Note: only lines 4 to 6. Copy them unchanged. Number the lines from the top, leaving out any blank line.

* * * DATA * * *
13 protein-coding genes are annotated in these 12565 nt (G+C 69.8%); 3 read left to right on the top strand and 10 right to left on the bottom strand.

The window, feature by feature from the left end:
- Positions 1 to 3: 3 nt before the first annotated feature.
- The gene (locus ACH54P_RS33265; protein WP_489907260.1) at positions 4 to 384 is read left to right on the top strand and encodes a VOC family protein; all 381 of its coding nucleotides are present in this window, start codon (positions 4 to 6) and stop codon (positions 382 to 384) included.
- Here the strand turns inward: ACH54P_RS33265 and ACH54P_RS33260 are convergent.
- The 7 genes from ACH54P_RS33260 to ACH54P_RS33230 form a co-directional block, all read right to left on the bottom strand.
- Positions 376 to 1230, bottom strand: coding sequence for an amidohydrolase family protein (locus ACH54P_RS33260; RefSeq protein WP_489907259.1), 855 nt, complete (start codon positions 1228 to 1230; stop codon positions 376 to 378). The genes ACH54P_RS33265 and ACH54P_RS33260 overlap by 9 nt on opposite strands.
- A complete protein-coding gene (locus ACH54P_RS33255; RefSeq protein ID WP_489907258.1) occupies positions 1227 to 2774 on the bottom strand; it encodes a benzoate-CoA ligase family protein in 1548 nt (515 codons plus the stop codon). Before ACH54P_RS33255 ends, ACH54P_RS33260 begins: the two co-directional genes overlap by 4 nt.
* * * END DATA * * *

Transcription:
- The gene (locus ACH54P_RS33265; protein WP_489907260.1) at positions 4 to 384 is read left to right on the top strand and encodes a VOC family protein; all 381 of its coding nucleotides are present in this window, start codon (positions 4 to 6) and stop codon (positions 382 to 384) included.
- Here the strand turns inward: ACH54P_RS33265 and ACH54P_RS33260 are convergent.
- The 7 genes from ACH54P_RS33260 to ACH54P_RS33230 form a co-directional block, all read right to left on the bottom strand.